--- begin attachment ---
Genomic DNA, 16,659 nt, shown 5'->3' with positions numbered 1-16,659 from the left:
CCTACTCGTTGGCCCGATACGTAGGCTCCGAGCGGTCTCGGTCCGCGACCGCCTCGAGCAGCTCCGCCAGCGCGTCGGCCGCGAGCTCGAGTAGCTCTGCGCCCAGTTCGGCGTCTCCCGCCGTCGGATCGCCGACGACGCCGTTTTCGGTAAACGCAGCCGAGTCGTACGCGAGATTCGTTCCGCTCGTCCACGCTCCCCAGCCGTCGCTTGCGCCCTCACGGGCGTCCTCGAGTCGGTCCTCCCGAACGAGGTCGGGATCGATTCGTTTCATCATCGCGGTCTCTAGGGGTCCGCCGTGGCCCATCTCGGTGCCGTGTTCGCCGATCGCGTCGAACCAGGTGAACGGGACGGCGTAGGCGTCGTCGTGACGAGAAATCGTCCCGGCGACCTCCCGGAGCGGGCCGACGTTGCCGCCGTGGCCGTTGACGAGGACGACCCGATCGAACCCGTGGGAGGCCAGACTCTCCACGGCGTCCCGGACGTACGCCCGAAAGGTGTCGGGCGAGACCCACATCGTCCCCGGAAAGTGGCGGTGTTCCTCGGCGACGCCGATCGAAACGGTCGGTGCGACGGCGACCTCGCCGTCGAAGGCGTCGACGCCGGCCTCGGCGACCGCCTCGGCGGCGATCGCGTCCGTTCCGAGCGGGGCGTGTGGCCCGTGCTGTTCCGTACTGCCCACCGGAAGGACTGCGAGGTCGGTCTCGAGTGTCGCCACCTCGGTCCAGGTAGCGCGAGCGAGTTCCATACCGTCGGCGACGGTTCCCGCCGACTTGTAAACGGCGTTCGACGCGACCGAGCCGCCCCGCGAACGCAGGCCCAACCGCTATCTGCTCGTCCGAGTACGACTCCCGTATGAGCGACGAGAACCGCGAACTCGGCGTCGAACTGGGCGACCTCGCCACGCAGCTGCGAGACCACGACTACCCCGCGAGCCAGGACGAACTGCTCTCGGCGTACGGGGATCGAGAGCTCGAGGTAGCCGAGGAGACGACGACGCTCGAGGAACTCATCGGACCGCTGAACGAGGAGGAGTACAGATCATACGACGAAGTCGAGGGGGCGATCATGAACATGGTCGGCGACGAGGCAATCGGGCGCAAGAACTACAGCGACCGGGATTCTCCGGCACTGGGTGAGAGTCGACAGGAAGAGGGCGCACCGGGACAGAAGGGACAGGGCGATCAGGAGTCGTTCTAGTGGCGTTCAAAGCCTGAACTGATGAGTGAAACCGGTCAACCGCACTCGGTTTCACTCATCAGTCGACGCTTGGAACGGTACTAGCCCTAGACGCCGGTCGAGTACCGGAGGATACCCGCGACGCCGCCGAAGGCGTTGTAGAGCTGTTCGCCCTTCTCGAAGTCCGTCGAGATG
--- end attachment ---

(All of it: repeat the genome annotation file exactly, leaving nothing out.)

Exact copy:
Genomic DNA, 16,659 nt, shown 5'->3' with positions numbered 1-16,659 from the left:
CCTACTCGTTGGCCCGATACGTAGGCTCCGAGCGGTCTCGGTCCGCGACCGCCTCGAGCAGCTCCGCCAGCGCGTCGGCCGCGAGCTCGAGTAGCTCTGCGCCCAGTTCGGCGTCTCCCGCCGTCGGATCGCCGACGACGCCGTTTTCGGTAAACGCAGCCGAGTCGTACGCGAGATTCGTTCCGCTCGTCCACGCTCCCCAGCCGTCGCTTGCGCCCTCACGGGCGTCCTCGAGTCGGTCCTCCCGAACGAGGTCGGGATCGATTCGTTTCATCATCGCGGTCTCTAGGGGTCCGCCGTGGCCCATCTCGGTGCCGTGTTCGCCGATCGCGTCGAACCAGGTGAACGGGACGGCGTAGGCGTCGTCGTGACGAGAAATCGTCCCGGCGACCTCCCGGAGCGGGCCGACGTTGCCGCCGTGGCCGTTGACGAGGACGACCCGATCGAACCCGTGGGAGGCCAGACTCTCCACGGCGTCCCGGACGTACGCCCGAAAGGTGTCGGGCGAGACCCACATCGTCCCCGGAAAGTGGCGGTGTTCCTCGGCGACGCCGATCGAAACGGTCGGTGCGACGGCGACCTCGCCGTCGAAGGCGTCGACGCCGGCCTCGGCGACCGCCTCGGCGGCGATCGCGTCCGTTCCGAGCGGGGCGTGTGGCCCGTGCTGTTCCGTACTGCCCACCGGAAGGACTGCGAGGTCGGTCTCGAGTGTCGCCACCTCGGTCCAGGTAGCGCGAGCGAGTTCCATACCGTCGGCGACGGTTCCCGCCGACTTGTAAACGGCGTTCGACGCGACCGAGCCGCCCCGCGAACGCAGGCCCAACCGCTATCTGCTCGTCCGAGTACGACTCCCGTATGAGCGACGAGAACCGCGAACTCGGCGTCGAACTGGGCGACCTCGCCACGCAGCTGCGAGACCACGACTACCCCGCGAGCCAGGACGAACTGCTCTCGGCGTACGGGGATCGAGAGCTCGAGGTAGCCGAGGAGACGACGACGCTCGAGGAACTCATCGGACCGCTGAACGAGGAGGAGTACAGATCATACGACGAAGTCGAGGGGGCGATCATGAACATGGTCGGCGACGAGGCAATCGGGCGCAAGAACTACAGCGACCGGGATTCTCCGGCACTGGGTGAGAGTCGACAGGAAGAGGGCGCACCGGGACAGAAGGGACAGGGCGATCAGGAGTCGTTCTAGTGGCGTTCAAAGCCTGAACTGATGAGTGAAACCGGTCAACCGCACTCGGTTTCACTCATCAGTCGACGCTTGGAACGGTACTAGCCCTAGACGCCGGTCGAGTACCGGAGGATACCCGCGACGCCGCCGAAGGCGTTGTAGAGCTGTTCGCCCTTCTCGAAGTCCGTCGAGATG